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Stacey Jackson has just launched an album of Motown classics with a rock twist which is tipped for big things in 2010. An ex tv PR in the US, she is on the board of a children’s music charity. She also happens to have four children. She spoke to workingmums.co.uk.
Stacey has always been involved in music. Her father was a graphic designer who designed album covers for Les Baronets, the Canadian equivalent of The Beatles, and for Celine Dion whose husband was in Les Baronets. From an early age she sang in a rock band. When she moved from Canada, where she grew up, to New York, where she worked in tv pr for companies such as CBS News, she sang in a band.
Stacey doesn’t seem the kind of person who would enjoy the quiet life. She appears to thrive on multiple activity. She describes giving an aerobics class at 7am, doing a full day’s work then rehearsing with her band all evening or doing a gig.
She only started cutting back when her children were born and when she moved to London 10 years ago due to her husband’s job. Her thirst for activity has probably been a good training for being a working mum of four. Her children are 14, 11, 7 and 2. The eldest three are boys and all attend different schools. Stacey says this is in part because they are different people and what suits one would not suit another.
It sounds like a recipe for chaos, particularly in the mornings, but Stacey says one son goes on the tube, another on the bus and her daughter only attends three afternoon sessions a week.
However, pick-up time is another kettle of fish as they all have different activities to go to.
“My house is a bit like mission control,” she says.
She started work on the album before she became pregnant with her youngest child, but decided to keep going. “I hope I can inspire her and she will look up to me,” says Stacey. “I firmly believe that a happy Stacey is a happy mum. If someone told me I could never sing again they might as well put me in jail.”
She herself has been surrounded by positive female role models, including an aunt who turned to sculpting in her late 30s and is now, aged 80, a renowned artist in Canada. She hopes she can continue the family tradition.
Stacey says she has always thought she could combine work and family life “as long as one is not compromising the other. Balance is important,” she says, adding that for her that balance starts with her partner. She says her husband, who runs a private equity firm, is 100% supportive of her as she is of him. “We’re a team,” she says.
She describes her life as one big cake where each piece is carved out – a piece for her husband, one for each of her children and one for her. “It’s all about getting the balance right,” she says.
She makes sure she has one to one time regularly with each of her children and says she goes on “hot dates” to cafes, cinemas and the like with them in turn. If they get jealous, they know their turn will come around soon enough. “Women have to make things work,” she says. “Women are always at work.”
When Stacey first moved to London she had thought about setting up a PR business, but she realised this would be like starting all over again, building up her contacts. Instead she taught aerobics and kept up her music, getting a vocal coach, establishing links with other musicians and eventually starting her album. The album took between three and five years to complete. In between her daughter was born and her father, who had inspired her love of Motown, died.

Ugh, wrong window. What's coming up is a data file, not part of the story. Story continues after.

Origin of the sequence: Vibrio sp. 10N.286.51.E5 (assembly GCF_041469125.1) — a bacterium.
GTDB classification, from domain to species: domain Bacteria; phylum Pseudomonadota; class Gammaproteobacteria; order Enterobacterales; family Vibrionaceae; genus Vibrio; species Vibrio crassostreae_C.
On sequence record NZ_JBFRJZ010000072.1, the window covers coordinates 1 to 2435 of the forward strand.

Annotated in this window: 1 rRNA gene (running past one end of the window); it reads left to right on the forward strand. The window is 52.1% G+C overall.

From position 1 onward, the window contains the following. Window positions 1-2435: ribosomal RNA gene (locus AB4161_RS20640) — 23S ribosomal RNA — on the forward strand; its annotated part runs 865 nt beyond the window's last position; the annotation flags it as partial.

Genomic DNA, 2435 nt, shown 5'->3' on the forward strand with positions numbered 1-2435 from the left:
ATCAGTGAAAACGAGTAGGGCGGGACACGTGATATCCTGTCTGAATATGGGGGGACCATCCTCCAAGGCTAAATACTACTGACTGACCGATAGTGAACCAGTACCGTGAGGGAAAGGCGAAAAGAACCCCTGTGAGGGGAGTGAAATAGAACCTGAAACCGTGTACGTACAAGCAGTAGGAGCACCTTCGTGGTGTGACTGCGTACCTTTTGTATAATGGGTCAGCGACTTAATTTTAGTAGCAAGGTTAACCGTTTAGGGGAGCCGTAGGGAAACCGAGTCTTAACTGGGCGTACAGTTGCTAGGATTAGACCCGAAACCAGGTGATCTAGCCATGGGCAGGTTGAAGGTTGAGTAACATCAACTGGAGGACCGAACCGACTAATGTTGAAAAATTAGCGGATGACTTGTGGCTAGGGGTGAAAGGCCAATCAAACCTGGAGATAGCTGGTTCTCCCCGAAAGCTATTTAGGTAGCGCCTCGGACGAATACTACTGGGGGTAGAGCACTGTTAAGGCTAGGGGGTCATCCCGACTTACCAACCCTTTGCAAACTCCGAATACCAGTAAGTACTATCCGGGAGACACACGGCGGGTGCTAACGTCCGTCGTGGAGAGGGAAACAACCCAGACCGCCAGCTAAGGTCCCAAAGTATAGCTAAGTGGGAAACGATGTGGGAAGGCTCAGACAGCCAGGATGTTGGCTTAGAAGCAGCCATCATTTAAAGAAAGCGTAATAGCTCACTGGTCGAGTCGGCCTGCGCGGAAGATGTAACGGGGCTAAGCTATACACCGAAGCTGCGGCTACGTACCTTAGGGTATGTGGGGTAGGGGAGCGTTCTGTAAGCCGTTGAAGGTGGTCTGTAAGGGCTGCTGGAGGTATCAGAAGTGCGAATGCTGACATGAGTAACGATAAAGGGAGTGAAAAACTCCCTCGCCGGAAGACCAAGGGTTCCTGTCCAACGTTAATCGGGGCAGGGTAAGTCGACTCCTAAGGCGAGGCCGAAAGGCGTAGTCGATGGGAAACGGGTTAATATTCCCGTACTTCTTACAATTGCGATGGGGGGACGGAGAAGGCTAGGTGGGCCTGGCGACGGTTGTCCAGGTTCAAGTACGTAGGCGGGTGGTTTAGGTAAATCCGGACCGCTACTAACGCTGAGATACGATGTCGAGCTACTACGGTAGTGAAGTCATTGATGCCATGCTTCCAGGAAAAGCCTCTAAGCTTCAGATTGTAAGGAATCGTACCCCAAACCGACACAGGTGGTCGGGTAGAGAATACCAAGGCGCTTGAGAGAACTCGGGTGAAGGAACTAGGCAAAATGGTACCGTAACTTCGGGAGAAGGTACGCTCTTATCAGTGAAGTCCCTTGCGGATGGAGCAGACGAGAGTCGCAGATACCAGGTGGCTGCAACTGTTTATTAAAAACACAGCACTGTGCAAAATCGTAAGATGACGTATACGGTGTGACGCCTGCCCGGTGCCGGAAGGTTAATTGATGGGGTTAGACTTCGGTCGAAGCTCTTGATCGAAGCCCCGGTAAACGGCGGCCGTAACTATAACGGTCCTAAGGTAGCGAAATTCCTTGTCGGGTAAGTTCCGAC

It was when the album was being recorded that she contacted the charity Music for Youth, which puts on festivals for young musicians. Stacey had been to some of the festivals and spotted some talented acts. She asked the charity if they could appear on her album to give it “extra oomph”.
They said yes and came and recorded with Stacey, working alongside professional musicians that “people would kill to work for”, says Stacey. “As a mum, I felt excited for them,” she says.
All the profits from her album are going to Music for Youth, which Stacey is now a board member of.
The album sets Motown classics like Band of Gold to a rock beat and the result is music which is both original and familiar. “I got more and more creative as we continued,” says Stacey.
The album was soft launched about a month ago, but the second single, Band of Gold, is likely to receive more PR and will have a video, out in January. In February Stacey is doing a big event in Notting Hill and more dates are being lined up. In addition, the recording process has been filmed for Upside Down TV, an internet channel on her website.
She has big plans for the future, including working with Music for Youth on a charity single and getting music celebrities to give charity workshops to young people linked to the charity. However, whatever her plans, she expects to fit them round her family. “On the day I finished my album in the summer,” she says, “I was also at one of my son’s sports days. I left early in the end, just in time to get out of the mummy race, and finished the album. You can balance everything, but you have to feel comfortable with it and know that it will make you happy. And if it makes you happy, everyone around you is happy,” she says.
For more information: www.staceyjackson.com